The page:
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I agree with JohnnyP, a letter is essential to establish when it was made/ shipped and to who. That said first models are very desirable although appears to be in less than sterling condition there will still be a market for it. Posting the serial will help in the folks on the forum providing any other information. Best of luck and welcome to the forum. if you decide to sell I would encourage you to give the fellows around here first go.
 

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Welcome Caprica to the forum. Hammerless spoken here.

The 3 digit 1903 hammerless are always interesting.

It is hard to tell from your picture but I would say it
has been refinished at one time, that hurts value some
but a 3 digit serial number (or less) is a strong point.

Can you post a picture of the left side too?

A colt Factory letter is a great beginning as has been mentioned.
Most of us will get a letter on our more interesting hammerless.

Here is a picture of a 3 digit I have.

Serial Number 418

M1903  418   6.JPG M1903  418   9.JPG

No finish left at all. The early Colt high luster
blue finish was very delicate, it did not take
much effort to lose it. Those that still have it
are very expensive.
 

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ei8ht, would removing the grips and close up pictures be a tell-tale trail of whether or not it's been re-blued?
Close-up pictures, and the grips removed, could help some, but usually just looking at the "sheen" -- or lack there of (such as with the OP's pistol) -- is enough to indicate an early pistol has been refinished. The high-gloss blue is very distinctive; if it's not there, it usually indicates a reblue.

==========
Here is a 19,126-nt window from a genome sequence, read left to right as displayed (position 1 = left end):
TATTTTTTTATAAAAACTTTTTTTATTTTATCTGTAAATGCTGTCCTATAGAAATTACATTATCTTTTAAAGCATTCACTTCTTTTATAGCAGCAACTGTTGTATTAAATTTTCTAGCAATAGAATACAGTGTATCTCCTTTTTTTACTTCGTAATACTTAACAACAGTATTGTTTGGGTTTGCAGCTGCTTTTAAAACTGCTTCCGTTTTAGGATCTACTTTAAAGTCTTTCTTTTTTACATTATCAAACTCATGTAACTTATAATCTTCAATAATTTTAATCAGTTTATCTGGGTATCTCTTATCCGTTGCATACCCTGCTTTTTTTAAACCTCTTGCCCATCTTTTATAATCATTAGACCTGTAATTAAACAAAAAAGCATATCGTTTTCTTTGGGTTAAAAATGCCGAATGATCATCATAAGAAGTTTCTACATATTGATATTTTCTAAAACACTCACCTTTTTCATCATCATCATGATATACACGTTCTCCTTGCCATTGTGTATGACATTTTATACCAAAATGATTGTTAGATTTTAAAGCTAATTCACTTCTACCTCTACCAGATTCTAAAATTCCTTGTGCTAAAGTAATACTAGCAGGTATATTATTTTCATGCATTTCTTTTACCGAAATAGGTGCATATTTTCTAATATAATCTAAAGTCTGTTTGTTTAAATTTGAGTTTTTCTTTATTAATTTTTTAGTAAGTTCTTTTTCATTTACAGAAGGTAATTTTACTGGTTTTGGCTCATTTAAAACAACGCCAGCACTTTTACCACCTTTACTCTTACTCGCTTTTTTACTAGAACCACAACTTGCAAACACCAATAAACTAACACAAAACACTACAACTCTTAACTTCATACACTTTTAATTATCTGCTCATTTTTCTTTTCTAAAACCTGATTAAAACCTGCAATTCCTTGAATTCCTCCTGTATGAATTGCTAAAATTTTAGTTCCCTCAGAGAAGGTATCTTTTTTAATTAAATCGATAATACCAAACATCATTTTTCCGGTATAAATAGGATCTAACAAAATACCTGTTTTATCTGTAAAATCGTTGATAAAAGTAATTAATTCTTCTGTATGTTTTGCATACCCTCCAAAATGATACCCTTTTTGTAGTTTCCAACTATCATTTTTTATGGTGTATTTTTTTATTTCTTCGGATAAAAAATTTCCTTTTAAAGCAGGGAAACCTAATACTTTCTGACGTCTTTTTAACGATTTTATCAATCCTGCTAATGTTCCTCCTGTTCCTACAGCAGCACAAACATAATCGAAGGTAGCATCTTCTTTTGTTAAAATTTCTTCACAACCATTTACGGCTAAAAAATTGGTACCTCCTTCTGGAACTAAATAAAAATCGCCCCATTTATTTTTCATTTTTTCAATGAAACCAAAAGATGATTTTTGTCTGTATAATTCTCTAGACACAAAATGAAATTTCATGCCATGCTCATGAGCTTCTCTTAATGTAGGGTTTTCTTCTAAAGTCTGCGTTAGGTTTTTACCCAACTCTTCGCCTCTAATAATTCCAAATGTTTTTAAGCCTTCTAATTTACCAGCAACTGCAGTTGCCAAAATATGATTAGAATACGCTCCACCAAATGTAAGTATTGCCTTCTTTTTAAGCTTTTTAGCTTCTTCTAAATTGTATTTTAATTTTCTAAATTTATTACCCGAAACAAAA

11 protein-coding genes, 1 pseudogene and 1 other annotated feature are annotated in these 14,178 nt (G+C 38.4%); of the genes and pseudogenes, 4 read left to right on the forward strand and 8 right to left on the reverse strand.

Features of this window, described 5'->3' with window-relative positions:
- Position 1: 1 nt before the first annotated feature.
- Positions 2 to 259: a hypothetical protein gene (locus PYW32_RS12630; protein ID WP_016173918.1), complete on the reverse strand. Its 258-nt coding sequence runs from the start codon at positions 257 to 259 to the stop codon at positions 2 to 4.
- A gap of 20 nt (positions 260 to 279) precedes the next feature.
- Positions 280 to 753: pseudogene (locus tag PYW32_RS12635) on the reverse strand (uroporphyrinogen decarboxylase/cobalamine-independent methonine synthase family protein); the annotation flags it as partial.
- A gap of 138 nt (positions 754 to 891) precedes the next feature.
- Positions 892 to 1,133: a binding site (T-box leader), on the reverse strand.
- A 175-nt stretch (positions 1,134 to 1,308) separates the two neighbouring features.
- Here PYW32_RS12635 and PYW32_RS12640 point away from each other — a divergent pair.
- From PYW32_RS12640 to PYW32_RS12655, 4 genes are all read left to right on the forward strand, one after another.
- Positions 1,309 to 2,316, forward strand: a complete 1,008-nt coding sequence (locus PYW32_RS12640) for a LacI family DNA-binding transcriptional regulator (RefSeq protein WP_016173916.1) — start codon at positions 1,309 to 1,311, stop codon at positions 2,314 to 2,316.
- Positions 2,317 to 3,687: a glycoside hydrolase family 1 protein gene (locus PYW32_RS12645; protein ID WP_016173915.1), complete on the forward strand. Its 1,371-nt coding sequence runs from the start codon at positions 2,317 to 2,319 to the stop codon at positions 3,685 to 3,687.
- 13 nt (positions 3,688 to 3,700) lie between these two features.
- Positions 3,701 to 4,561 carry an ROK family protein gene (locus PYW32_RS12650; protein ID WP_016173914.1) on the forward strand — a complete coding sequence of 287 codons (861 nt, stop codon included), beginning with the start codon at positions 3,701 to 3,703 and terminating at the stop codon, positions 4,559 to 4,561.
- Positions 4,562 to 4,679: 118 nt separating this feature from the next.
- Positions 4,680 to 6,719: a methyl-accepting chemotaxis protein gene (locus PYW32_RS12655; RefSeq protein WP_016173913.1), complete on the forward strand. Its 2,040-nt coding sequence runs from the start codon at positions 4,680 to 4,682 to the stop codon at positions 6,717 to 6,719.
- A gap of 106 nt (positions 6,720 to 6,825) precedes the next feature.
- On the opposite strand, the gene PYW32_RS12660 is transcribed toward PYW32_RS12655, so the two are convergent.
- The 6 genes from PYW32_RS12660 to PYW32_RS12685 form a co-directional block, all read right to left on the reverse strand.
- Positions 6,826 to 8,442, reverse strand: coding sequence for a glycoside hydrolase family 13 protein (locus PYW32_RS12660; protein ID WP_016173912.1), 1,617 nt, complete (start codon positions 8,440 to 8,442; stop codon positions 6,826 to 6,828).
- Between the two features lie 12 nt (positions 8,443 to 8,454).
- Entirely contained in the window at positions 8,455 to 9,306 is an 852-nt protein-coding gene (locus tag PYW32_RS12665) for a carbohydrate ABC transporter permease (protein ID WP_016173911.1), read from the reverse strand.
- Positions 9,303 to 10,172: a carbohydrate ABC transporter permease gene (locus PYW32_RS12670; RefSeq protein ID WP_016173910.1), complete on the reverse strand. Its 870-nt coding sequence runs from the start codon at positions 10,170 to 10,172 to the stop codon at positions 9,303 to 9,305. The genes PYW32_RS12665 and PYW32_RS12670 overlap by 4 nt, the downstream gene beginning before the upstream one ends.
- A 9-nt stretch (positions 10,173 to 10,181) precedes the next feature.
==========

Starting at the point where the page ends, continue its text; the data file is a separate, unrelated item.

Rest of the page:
I'm also not convinced the high-gloss finish was really that "delicate" (as ei8ht mentions above, and as I've heard others mention). Even with significant friction, such as on the barrel of the early guns with the independent bushings, one can still see significant amounts of original high-gloss bluing remain. I think the losses are from handling and (often poor) storage over the 100-odd years life of most of the early high-gloss pistols.

The early guns with the high-gloss finish all saw the use of corrosively-primed ammunition. Even when the barrels were cleaned (and many were not cleaned properly, which is why pitting is common) the rest of the gun received slight contamination of the salts from the primer. Just like with barrels, wiping with oil alone won't remove the salts from corrosive primers.

I suspect a lot of the early high-gloss blue losses are the result of accelerated corrosion due to the salts from the corrosive primers being spread generally over the whole pistol. If clean primers had been developed and were widely used in 1903, I think we'd see a lot more examples of early high-gloss finished 1903s with a lot more original finish remaining.

I have no science to back that up, but that's just my speculation.
 

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I saw this the other day, and had to take off, so it slipped away before I got to donate my $0.02.
So... First year production ones are always desireable. That one looks somewhat soft and flat.
Better pix would be nice. The pistol still bears a lot of charm & mystique, even if it has been 'molested'.
Years ago, folks were more prone to have a pistol re-done rather than buy a new one. New lookin' was good enough.
The 1903s were the real deal, and were carried and used and beat up and carried and used and traded and sold and beat up some more. No wonder guys would get 'em overhauled. It is still a decent, desireable pistol.
I have a 2nd year 4 digit with very little blue left, but the metal surface is still smooth and shiney. No corrosion, no pits; just a nice old appearence. Like they went to considerable trouble to make 'em hard & smooth before the hard charcoal blue was applied.
I like 1903joe's theory on how hard bluing can be lost over time without wrecking the metal.
Makes sense to me, but what do I know?
Regardless of the refinish, that thing is one helluva pistol and it is family.
We like family guns.
 

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Here are two of my early Type I's; Top one was refinished by Colt around 1913 +/- and does not have the early high polish blue, but was given later slide markings as well as the "K" stamp on the Triggerquard. It was given a brand new barrel which remains in like new condition. Jackson
 
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